When raising capital, it’s important to optimize for “deal” and “source.” The deal part of a structure includes the key components and terms of a proposed deal, such as valuation, dollars raised, and the option pool. Source, on the other hand, describes the provider of the capital and the value they can provide from a relevancy and partnership perspective.
At first glance, it may seem important to optimize for the deal and try to get the highest valuation possible. However, in a cold funding market, it’s important to identify partners who will stick with you over the long-term. Therefore, in today’s environment, it’s more beneficial to find a capital partner that has the highest relationship value over time, rather than short-term valuation alone. A virtual reality (VR) company, for example, might prioritize a VR-specific fund over a general fund that’s offering a higher valuation.
What’s more, focusing on the source over the structure actually helps with the deal itself. Positive partners want their investments to succeed, and they won’t handcuff companies with limiting terms. Additionally, choosing the right partner can help ensure that there are future rounds of financing, B- and C-rounds would be otherwise impossible.
3. Consider Bridge Financing and Convertible Notes
Sometimes the best way to raise funding in a down market is to not raise a round at all! Sounds counterintuitive, I know, but hear me out.
Maybe the right course of action is to ride out the storm and wait for a more advantageous funding environment. To do so, you first have to reduce your burn and run an efficient business, discussed above. However, if you’re an early stage company that still needs to build its product or prove its concept, consider bridge financing to get you over the hump.
The first possibility is to take out a bridge loan. Eek, debt, I know! Bridge loans are shorter-term loans that last anywhere from a few weeks to a few years. However, as is the case with immediate financing options, the interest rate on a bridge loan is high and can even cause future financial struggles. Act with caution when taking out any type of corporate debt.
The second possibility is to structure bridge financing through an equity deal. This deal structure is normally initiated with a VC firm and offers a smaller amount of equity for short-term funding options. For example, if a startup wants to sell 25% of its equity in a series-A round but wants to wait for a better market, it can sell 5 – 10% of its equity to a VC in return for six months runway, which can get them to a better market.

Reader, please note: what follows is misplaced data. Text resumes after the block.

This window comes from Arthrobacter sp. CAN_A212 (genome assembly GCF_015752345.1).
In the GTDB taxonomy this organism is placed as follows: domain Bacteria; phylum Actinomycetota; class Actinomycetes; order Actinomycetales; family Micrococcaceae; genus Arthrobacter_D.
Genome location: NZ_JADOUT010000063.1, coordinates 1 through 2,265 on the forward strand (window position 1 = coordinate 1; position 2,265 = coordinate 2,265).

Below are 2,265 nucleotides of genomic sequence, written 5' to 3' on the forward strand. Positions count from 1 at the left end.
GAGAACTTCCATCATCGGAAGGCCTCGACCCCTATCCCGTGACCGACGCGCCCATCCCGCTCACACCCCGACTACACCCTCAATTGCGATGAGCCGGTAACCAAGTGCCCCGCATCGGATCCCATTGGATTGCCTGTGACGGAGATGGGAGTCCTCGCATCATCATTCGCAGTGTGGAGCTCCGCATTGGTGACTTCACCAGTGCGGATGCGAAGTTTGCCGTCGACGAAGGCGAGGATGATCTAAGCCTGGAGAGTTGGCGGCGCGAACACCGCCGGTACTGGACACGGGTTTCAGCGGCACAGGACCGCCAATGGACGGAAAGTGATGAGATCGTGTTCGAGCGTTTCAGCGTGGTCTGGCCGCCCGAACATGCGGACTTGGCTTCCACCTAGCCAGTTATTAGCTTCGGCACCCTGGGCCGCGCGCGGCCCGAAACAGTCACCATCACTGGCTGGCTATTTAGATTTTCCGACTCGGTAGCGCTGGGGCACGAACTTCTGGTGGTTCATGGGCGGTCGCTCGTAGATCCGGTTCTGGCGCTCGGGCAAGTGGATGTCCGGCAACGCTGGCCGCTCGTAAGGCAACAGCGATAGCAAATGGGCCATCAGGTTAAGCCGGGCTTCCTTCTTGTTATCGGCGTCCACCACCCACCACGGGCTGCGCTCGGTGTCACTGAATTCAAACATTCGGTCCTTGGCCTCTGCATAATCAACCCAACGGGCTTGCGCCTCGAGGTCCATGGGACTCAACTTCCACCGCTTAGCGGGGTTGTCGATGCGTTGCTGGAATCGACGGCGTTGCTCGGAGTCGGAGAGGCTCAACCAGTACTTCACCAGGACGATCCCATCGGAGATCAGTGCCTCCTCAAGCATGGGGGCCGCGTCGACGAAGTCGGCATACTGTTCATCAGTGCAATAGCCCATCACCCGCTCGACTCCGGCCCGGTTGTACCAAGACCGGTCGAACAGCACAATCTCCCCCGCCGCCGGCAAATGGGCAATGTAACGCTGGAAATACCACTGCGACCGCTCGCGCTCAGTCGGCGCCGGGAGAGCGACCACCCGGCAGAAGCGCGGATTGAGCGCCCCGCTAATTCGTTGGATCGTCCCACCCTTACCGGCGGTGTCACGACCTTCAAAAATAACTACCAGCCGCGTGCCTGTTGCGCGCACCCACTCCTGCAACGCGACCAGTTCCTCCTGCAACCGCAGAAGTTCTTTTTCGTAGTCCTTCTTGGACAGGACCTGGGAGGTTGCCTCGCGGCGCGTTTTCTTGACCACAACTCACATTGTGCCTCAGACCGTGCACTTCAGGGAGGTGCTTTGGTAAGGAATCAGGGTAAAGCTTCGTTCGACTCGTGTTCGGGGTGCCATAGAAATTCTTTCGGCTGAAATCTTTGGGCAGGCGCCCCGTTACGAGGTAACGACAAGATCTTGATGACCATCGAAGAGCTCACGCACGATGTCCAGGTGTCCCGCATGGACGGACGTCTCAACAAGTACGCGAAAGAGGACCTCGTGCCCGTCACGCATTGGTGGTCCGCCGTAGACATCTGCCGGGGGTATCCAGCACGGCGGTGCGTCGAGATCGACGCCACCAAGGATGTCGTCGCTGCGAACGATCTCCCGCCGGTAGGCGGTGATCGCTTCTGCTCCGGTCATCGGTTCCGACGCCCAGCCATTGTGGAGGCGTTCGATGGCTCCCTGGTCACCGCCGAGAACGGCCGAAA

However, the third – and possibly the best – scenario is through a convertible note. These types of notes are used by early stage companies that don’t want to put a value on their business yet. Instead, they opt for debt financing that can be convertible to equity at a later date. Therefore, convertible notes are structured as loans with the intention of being converted to equity. The major benefit is that although these notes carry interest, interest payments aren’t paid in cash like other debt instruments but are instead paid as additional shares when the note is converted to equity. However, to compensate the investors for increased risks, the equity is usually offered at a discount.
Well, there you have it: Three tips on raising money in a down market. It’s not rocket science. Run an efficient business, focus on revenue, prove your concept, and pick a funding partner who is in it for the long-haul.
However, if you’re instead looking for bridge financing options, things can get more complicated, especially with a convertible note. In our next article, we’ll touch on the specifics of this funding instrument, including its short-term and long-term benefits.